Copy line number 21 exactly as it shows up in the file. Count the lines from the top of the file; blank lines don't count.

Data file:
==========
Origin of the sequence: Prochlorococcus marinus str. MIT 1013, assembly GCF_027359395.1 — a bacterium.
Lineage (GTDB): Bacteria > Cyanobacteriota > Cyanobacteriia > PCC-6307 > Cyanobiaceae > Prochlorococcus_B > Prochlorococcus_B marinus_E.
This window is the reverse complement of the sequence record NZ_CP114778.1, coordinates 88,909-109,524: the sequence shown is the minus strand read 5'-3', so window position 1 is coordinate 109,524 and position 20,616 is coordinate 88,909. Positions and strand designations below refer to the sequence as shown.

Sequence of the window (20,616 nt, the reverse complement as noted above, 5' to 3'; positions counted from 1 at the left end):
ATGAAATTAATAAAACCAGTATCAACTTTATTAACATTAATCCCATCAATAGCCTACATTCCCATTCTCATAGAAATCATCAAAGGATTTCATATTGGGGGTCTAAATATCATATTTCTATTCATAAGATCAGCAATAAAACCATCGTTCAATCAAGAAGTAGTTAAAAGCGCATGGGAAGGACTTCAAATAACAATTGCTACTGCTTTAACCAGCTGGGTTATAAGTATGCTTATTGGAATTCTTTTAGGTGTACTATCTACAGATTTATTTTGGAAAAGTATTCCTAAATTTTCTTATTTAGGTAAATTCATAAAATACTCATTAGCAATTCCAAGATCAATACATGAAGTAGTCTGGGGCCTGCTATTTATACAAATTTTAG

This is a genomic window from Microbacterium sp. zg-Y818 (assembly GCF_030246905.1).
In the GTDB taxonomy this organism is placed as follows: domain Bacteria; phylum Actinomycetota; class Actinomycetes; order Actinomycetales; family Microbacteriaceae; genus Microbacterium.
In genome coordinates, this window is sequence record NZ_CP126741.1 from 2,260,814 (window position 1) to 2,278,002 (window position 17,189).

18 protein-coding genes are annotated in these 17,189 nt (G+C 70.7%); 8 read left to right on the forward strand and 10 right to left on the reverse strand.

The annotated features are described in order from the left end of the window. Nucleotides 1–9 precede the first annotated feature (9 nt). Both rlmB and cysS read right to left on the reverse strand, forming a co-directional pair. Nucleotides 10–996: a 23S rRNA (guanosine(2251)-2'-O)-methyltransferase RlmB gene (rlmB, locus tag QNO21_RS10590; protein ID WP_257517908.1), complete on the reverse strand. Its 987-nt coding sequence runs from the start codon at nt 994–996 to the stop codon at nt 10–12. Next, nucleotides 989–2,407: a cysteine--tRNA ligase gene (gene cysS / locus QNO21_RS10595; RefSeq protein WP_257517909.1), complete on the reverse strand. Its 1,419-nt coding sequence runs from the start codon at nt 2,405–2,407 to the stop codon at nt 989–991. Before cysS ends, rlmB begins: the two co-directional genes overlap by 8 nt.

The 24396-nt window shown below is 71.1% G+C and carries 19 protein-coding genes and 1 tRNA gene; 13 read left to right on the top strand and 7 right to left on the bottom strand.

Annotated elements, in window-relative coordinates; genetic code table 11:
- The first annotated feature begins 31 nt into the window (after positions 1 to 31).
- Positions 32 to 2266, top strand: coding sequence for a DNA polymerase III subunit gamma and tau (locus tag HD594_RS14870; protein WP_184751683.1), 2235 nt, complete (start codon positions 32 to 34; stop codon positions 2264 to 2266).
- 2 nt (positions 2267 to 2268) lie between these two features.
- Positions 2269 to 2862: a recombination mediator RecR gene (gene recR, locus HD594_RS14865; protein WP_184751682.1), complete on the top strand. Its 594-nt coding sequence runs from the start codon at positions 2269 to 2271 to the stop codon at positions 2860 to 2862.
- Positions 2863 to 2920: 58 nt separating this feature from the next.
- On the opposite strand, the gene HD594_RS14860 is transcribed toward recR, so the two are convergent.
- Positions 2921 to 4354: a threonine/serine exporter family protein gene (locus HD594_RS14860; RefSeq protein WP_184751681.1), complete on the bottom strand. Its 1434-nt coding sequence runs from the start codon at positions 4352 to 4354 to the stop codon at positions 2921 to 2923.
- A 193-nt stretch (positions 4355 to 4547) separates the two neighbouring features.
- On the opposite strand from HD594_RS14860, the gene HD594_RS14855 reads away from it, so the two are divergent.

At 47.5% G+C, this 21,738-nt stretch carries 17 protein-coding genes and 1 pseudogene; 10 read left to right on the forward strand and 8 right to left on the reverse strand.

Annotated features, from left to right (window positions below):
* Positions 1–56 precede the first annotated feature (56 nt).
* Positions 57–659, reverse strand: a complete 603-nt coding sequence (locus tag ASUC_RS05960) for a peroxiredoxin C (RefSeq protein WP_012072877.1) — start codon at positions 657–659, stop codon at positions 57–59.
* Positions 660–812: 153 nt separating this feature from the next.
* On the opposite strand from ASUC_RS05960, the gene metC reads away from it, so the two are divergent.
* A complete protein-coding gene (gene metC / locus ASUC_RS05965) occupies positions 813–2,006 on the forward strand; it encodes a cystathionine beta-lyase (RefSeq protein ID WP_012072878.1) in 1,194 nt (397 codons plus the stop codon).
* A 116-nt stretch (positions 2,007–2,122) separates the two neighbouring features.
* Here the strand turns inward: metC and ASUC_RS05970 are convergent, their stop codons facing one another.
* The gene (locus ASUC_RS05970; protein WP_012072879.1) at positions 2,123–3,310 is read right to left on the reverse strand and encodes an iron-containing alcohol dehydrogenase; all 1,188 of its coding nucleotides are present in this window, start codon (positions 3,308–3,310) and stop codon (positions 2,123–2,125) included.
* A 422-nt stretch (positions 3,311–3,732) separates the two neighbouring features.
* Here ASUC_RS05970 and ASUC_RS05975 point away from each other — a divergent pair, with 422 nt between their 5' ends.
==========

- On the opposite strand from HD594_RS14860, the gene HD594_RS14855 reads away from it, so the two are divergent.